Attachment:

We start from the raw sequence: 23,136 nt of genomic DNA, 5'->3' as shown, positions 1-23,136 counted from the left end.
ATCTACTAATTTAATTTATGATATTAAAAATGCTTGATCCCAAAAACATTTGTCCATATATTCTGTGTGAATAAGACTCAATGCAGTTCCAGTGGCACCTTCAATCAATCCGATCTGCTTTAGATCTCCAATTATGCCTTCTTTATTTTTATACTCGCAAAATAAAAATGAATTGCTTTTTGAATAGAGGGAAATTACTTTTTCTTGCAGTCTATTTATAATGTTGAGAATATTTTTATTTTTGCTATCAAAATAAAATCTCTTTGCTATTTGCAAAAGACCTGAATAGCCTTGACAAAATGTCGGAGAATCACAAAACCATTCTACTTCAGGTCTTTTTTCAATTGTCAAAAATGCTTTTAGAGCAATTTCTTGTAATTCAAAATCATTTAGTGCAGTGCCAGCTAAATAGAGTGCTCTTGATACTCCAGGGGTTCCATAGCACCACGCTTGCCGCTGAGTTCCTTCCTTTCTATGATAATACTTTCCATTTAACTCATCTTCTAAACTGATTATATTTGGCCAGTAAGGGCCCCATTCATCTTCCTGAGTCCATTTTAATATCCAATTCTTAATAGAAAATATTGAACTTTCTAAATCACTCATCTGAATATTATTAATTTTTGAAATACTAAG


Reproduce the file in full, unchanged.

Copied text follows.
We start from the raw sequence: 23,136 nt of genomic DNA, 5'->3' as shown, positions 1-23,136 counted from the left end.
ATCTACTAATTTAATTTATGATATTAAAAATGCTTGATCCCAAAAACATTTGTCCATATATTCTGTGTGAATAAGACTCAATGCAGTTCCAGTGGCACCTTCAATCAATCCGATCTGCTTTAGATCTCCAATTATGCCTTCTTTATTTTTATACTCGCAAAATAAAAATGAATTGCTTTTTGAATAGAGGGAAATTACTTTTTCTTGCAGTCTATTTATAATGTTGAGAATATTTTTATTTTTGCTATCAAAATAAAATCTCTTTGCTATTTGCAAAAGACCTGAATAGCCTTGACAAAATGTCGGAGAATCACAAAACCATTCTACTTCAGGTCTTTTTTCAATTGTCAAAAATGCTTTTAGAGCAATTTCTTGTAATTCAAAATCATTTAGTGCAGTGCCAGCTAAATAGAGTGCTCTTGATACTCCAGGGGTTCCATAGCACCACGCTTGCCGCTGAGTTCCTTCCTTTCTATGATAATACTTTCCATTTAACTCATCTTCTAAACTGATTATATTTGGCCAGTAAGGGCCCCATTCATCTTCCTGAGTCCATTTTAATATCCAATTCTTAATAGAAAATATTGAACTTTCTAAATCACTCATCTGAATATTATTAATTTTTGAAATACTAAG